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John Bulmer Retrospective

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A pioneer of colour photography in the 1960s, photographer John Bulmer began his photographic career in Cambridge, where along with Peter Laurie Brendan Lehane and Adrian Bridgewater they founded Image. The magazine’s aim was to provide its photographers with experience to work as professional photographers in London and Bulmer duly joined the Daily Express in 1960.

Bulmer was a devotee of the new photographic technology and quickly embraced the 35mm format. This enabled him to work with greater flexibility and faster than his other Fleet Street colleagues who were still shooting on Rollei cameras.

From the Express, Bulmer started freelancing for Man about Town, later renamed Town, working alongside Terence Donovan, David Bailey and Don McCullin and it was here that he shot one of his most celebrated works on the North of England and in particular his documentary of the town, Nelson.

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Les étranges photos de Vera Lutter

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Vera Lutter, à la galerie Xippas (jusqu’au 24 octobre) mérite d’être mieux connue en France. Elle réalise des photos camera obscura de très grand format, la chambre étant en fait un caisson ou un conteneurainer placé in situ et la photographie finale étant aux dimensions mêmes de cette chambre. Le container est positionné devant des paysages urbains ou industriels, l’objectif reste ouvert du matin au soir, et l’image ainsi impressionnée est révélée en général chaque soir. L’artiste se trouve dans le container, observant la lumière qui impressionne le film, réglant la luminosité et prenant des pages et des pages de notes sur son expérience : on pourrait s’approcher de la performance, mais ces notes, jusqu’ici, restent confidentielles, ne sont pas exposées, et le travail de Vera Lutter se veut photographique avant d’être conceptuel.

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Command a Room Like a Man

I can only think of one person who would find this post useful (and in the same time remotely flattering) but I doubt he’s a reader of fireEXIT. Be that as it may the reason this feed caught my attention was that the photo looked so very familiar and yet I had never seen it before.

Credits (and more) here.

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We’ve probably all seen those men who can enter any room and instantly command it. I’m not talking about the loud and boisterous dolt who makes a scene with obnoxious alpha-male jackassery. I’m talking about the man who exudes a silent magnetic charisma that electrifies the entire room just by his presence. People feel better when this type of man is around and they want to be near him.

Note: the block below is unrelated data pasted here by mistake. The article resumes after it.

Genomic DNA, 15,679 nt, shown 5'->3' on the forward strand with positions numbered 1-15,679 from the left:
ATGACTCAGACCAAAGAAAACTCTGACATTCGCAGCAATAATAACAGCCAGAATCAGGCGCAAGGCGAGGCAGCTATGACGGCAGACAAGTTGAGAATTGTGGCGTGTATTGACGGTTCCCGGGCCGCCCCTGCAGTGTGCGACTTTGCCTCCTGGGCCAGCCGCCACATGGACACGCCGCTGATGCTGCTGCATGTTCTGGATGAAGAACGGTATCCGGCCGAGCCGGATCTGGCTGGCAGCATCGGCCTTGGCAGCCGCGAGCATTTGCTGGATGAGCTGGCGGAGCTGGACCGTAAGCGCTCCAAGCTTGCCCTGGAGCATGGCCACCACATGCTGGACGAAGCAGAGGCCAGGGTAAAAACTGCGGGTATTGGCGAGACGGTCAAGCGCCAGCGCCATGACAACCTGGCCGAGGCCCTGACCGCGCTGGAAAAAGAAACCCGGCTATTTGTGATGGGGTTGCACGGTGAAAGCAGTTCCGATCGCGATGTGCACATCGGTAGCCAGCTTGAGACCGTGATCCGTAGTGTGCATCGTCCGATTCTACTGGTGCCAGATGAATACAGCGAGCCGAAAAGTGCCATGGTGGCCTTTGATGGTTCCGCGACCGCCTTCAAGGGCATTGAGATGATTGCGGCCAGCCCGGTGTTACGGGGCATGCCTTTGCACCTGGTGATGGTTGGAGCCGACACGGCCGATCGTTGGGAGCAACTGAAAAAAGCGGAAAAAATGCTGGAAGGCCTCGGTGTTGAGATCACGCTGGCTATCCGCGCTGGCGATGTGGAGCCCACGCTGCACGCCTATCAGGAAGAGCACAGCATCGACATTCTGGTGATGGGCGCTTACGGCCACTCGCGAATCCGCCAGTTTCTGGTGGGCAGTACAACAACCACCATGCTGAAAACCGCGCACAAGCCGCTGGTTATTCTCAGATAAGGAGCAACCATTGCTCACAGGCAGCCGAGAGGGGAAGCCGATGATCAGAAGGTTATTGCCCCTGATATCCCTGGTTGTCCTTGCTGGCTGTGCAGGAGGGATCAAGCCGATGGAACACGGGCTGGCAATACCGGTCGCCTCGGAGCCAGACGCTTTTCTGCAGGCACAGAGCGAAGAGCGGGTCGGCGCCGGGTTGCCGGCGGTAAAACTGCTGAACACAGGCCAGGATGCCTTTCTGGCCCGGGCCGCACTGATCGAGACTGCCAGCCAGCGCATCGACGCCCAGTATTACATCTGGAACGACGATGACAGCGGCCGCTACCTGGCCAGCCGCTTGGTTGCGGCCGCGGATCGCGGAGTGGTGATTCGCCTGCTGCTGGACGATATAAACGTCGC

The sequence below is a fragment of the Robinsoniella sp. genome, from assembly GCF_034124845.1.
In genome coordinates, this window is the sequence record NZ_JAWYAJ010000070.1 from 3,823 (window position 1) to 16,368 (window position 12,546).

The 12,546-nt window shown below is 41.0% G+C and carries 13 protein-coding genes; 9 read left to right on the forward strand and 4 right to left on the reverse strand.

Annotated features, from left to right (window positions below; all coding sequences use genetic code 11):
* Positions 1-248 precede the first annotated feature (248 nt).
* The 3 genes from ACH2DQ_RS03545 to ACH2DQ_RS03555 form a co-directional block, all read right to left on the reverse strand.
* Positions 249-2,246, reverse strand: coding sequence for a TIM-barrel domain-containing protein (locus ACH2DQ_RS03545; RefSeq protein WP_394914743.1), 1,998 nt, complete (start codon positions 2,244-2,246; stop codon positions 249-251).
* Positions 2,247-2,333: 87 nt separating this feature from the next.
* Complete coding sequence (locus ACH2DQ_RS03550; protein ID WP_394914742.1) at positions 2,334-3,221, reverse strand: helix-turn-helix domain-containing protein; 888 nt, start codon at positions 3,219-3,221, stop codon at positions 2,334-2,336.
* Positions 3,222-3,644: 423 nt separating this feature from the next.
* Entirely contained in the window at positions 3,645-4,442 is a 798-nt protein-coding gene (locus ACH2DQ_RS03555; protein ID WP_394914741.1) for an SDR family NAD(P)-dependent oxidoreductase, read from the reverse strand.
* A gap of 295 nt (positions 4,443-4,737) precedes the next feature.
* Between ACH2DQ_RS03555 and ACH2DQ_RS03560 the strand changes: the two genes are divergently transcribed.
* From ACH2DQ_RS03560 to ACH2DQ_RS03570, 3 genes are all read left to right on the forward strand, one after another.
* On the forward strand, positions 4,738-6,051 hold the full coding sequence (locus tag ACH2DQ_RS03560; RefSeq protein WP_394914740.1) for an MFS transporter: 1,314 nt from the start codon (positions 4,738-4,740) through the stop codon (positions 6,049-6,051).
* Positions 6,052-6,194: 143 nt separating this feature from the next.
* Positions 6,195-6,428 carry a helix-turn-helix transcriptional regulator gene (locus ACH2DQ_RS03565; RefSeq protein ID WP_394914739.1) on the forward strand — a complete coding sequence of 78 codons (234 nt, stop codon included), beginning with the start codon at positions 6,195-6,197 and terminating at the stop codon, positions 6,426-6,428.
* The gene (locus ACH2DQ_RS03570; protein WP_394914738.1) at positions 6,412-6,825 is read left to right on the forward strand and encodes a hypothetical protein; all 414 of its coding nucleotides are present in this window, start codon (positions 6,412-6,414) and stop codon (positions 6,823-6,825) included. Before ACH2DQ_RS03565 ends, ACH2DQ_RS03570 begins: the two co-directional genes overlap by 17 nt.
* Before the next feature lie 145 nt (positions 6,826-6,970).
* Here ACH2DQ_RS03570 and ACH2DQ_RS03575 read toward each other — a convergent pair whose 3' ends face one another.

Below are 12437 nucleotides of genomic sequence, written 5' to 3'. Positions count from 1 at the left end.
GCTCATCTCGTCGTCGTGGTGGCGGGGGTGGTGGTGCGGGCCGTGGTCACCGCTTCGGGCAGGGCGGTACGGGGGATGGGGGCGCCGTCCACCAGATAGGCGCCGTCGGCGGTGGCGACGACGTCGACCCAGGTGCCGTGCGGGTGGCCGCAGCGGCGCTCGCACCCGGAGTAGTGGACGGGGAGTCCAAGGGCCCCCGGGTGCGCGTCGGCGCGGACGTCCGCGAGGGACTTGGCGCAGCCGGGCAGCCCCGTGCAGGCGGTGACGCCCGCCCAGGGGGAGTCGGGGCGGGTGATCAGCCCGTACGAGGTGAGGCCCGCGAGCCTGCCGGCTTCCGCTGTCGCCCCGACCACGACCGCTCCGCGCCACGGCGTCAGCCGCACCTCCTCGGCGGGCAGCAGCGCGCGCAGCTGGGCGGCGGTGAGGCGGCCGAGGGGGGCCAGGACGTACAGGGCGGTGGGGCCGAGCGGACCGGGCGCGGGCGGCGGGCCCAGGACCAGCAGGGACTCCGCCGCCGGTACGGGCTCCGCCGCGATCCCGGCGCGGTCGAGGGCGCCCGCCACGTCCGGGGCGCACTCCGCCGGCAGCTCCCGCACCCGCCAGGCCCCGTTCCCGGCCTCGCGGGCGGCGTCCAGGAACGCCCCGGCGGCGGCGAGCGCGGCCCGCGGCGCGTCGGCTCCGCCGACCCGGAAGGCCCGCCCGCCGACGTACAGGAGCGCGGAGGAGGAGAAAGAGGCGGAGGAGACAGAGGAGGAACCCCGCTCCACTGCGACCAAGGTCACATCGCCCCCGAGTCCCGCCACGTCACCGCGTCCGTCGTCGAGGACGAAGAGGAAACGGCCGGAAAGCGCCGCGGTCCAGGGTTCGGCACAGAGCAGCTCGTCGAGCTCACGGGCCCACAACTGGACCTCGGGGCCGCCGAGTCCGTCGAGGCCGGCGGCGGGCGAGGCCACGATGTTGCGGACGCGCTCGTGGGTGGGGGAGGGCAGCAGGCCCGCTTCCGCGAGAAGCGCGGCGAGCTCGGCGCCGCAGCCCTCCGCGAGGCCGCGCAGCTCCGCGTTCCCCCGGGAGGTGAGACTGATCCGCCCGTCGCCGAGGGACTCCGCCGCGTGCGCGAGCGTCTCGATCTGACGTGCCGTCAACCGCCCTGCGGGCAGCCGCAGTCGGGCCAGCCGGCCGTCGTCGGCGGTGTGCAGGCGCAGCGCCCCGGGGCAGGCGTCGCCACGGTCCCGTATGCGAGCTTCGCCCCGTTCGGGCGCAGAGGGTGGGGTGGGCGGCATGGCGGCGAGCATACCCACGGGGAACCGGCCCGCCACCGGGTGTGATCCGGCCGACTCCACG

The benefits of being able to walk into any social situation and completely own it are innumerable. The man who can command a room is more persuasive in his business presentations, easily meets and makes friends, and attracts more women. While many men are born with the ability to charismatically command a room, it can also be learned. Below we’ve provided a few tips to get you started on being El Capitan of any social or professional situation.

Walk in boldly. Many men walk into a room timidly because they don’t want to appear presumptions or self-important. While you shouldn’t barge into people’s home, once you’re invited in, walk in with a bit of pep in your step. You’re supposed to be there, so act like it.

Theodore Roosevelt was a master at walking into a room boldly. In 1881, Roosevelt was elected to the New York Assembly at the age of 23. Accounts from fellow assemblymen on Roosevelt’s first day in office all describe the impressive entrance of the young man. ()

More photos by Nat Farbman here. I found the details in a couple of them particularly spooky.

The power of reading

When paintings and sculptures depict a man or woman with a book, this usually signifies that they are studious, saintly, noble and wise – persons of substance. Kertész’s approach is different. Apart from one semi-surrealist shot of Peggy Guggenheim, with an open book in the foreground, he has no interest in the great and good. The Bowery bum retrieving a newspaper from a wastebin; a woman kneeling over a text in a Manila market; gondoliers, circus performers and street vendors snatching time between work duties to peruse a book or magazine – Kertész’s subjects are often people you wouldn’t expect to see reading. What the camera captures is their thirst for knowledge or hunger to escape their circumstances. One memorable image features a boy sitting in a New York doorway in 1944, amid a heap of newspapers left there to alleviate the wartime shortage (“Paper is needed now! Bring it at any time,” reads the poster behind him). Times are hard yet the boy looks perfectly happy: amid the detritus, he has found a page of comic strips.

Whereas books are traditionally thought of as an indoor pursuit, most of Kertész’s subjects are caught reading outdoors. The venues aren’t just parks and beaches. There’s a whole sequence of images taken in Greenwich Village in the 1960s and 70s, showing people reading high above the street, on tenement rooftops, penthouse balconies, metal stair-ladders and window ledges. Enrapt as they are, the readers seem indifferent to the chimneys, ventilation pipes and washing lines that surround them: away from the crowds, each has found a space to be alone. The setting is tough and urban. Yet there’s a spiritual quality, too – reading as a stairway to heaven.

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